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William Oglesby at the Photolab Christmas Party. December 19, 1958. Indiana University Archives, P0063320.

My part in the story actually starts with these talks I had with my grandfather. It was early 2016, and I had just informed him that I would be heading to Indiana University to pursue my MLS. I knew vaguely that he had gone to IU for his Masters in Audio-Visual Studies, but I never inquired deeply about it and it had never come up in conversation. Later that fall when I told him I was working in the Indiana University Archives with the photograph collection, he casually mentioned he had shot some photographs for Indiana University (not mentioning in what capacity) and that if I had time I might see if the Archives had any. His expectations were low, but I looked into it.

Bill Oglesby employee card. Indiana University Archives.

As you can probably guess, I found them…a lot of them, over 1400 images in fact. It started with my supervisor showing me the employee cards of people who worked in Photographic Services and from there it was a matter of just going through the correct dates in the collection and finding all the image envelopes that had “Oglesby” written on it. I scanned all those images and by Fall 2017, all of the images were available for viewing online in the Archives Photograph Collection.

It was about this time it was suggested to me that I conduct an oral history with my grandfather as part of Indiana University Bicentennial Oral History Project. I accepted and interviewed him in January 2018, where I learned all about his time at IU and the stories behind the photographs I had just digitized. It was this interview that inspired me to tell his story, and I happened to be planning an exhibition at the time. I took the opportunity to curate an exhibition using my grandfather’s photographs and implementing quotes from his oral history for context.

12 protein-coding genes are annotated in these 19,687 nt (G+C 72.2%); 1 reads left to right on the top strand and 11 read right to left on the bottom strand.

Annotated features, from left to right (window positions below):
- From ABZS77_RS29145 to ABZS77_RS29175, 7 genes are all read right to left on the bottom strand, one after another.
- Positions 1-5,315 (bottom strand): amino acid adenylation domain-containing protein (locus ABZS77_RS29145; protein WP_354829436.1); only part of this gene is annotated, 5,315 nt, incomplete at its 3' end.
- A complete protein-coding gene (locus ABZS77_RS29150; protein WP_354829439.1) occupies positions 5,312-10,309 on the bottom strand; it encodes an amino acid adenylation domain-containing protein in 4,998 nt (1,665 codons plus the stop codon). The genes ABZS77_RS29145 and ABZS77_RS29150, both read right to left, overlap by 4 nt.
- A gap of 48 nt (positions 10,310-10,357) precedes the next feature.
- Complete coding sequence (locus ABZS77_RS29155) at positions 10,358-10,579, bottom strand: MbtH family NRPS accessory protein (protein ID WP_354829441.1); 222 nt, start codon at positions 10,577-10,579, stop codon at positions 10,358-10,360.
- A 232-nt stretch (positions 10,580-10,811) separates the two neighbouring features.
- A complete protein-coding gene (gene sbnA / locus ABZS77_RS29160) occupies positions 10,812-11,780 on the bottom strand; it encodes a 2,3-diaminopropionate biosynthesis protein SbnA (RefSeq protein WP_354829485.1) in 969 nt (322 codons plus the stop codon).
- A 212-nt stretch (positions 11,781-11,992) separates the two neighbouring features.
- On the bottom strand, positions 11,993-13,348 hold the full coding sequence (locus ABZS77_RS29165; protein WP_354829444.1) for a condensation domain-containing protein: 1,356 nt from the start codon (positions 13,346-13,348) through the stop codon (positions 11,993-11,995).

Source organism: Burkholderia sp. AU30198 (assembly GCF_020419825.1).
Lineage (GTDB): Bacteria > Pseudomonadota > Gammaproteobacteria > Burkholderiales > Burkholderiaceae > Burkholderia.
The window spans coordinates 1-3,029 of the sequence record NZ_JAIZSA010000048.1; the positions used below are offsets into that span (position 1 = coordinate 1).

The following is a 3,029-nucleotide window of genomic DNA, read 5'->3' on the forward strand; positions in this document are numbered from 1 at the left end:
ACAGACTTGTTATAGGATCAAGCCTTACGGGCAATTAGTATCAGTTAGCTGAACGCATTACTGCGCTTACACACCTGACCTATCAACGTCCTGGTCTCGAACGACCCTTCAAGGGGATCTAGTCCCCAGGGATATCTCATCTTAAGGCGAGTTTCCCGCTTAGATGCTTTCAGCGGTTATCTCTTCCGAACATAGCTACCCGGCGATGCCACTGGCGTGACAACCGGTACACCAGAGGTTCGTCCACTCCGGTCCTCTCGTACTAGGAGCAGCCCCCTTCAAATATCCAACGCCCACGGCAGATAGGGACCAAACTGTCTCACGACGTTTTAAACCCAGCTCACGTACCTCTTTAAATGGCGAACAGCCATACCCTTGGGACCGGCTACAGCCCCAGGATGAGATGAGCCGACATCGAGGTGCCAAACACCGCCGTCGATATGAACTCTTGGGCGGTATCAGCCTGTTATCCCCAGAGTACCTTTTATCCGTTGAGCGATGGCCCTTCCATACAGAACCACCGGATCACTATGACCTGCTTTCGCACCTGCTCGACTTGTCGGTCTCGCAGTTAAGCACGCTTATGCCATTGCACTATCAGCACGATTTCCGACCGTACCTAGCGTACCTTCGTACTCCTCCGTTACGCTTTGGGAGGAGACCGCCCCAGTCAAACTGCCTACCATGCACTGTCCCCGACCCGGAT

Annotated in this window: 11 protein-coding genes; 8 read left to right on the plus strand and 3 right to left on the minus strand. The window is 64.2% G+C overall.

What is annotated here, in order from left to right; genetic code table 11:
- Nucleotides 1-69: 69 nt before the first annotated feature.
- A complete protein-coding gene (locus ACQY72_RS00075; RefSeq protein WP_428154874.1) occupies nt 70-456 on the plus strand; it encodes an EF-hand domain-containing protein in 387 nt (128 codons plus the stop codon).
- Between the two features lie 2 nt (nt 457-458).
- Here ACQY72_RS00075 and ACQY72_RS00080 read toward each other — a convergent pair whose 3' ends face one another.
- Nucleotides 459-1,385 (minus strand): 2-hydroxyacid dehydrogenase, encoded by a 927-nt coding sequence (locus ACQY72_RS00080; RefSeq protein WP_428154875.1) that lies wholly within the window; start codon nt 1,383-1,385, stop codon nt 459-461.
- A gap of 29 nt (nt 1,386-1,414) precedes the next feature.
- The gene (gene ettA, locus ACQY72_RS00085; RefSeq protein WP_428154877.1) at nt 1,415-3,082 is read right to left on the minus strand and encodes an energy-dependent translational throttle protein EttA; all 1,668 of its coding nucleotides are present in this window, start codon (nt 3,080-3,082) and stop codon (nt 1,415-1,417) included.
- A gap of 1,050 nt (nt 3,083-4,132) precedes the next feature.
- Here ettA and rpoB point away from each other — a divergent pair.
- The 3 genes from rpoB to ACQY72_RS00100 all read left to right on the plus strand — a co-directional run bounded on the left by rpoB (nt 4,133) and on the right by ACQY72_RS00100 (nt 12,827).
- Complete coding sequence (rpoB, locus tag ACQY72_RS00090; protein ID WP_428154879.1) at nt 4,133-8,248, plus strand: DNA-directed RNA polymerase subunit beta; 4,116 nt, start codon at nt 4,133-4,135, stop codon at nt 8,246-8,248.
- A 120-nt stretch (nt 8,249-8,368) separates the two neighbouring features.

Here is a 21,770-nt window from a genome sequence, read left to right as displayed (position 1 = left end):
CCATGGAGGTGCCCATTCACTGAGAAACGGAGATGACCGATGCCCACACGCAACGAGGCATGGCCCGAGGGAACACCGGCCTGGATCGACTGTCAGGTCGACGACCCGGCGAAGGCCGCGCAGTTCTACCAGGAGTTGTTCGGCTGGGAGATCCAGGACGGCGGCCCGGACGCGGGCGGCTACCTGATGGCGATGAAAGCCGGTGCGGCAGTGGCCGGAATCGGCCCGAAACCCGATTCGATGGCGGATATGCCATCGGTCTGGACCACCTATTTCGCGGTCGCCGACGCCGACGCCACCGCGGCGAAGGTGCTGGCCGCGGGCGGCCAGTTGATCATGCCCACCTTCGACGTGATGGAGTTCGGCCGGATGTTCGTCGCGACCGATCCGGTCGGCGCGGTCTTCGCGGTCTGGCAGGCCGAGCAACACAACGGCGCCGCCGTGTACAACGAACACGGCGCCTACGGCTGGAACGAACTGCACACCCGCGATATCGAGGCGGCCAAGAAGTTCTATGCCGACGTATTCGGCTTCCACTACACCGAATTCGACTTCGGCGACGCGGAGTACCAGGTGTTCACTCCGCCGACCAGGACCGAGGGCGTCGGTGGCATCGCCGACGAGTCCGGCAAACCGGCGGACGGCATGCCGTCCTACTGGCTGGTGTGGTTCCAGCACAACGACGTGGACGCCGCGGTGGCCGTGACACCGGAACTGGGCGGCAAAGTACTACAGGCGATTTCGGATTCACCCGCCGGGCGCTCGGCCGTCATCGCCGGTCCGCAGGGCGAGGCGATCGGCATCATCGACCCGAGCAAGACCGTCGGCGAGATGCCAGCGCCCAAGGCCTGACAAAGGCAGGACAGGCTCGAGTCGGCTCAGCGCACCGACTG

I find that photographs have the unique ability to document moments in time and capture emotion, since they are both a historical object and a form of art. When paired with oral history, the tale behind each image provides new perspective and greater appreciation for that captured moment. “Through the Lens: Documenting Indiana University Bloomington Photographically,” is an exhibition that takes these concepts and puts them into practice.

The images cover a wide range of topics including:

-Construction of iconic buildings on campus such as Memorial Stadium and the Lilly Library

-Campus groups such as the Marching Hundred and Jacobs School of Music events

-Various group and individual portraits

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Photograph of the Marching Hundred by William Oglesby. October 15, 1960. Indiana University Archives, P0071516.

To discover what it was like to work for Photographic Services from a student perspective and what was going on at IU during this time, please visit  “Through the Lens: Documenting Indiana University Bloomington photographically,” in person before Monday, July 9th, 2018!

The exhibition is located at:

The Office of the Bicentennial

Franklin Hall 200

Hours: 8:00 am – 5:00 pm; weekdays

601 E. Kirkwood Avenue, Bloomington, IN 47405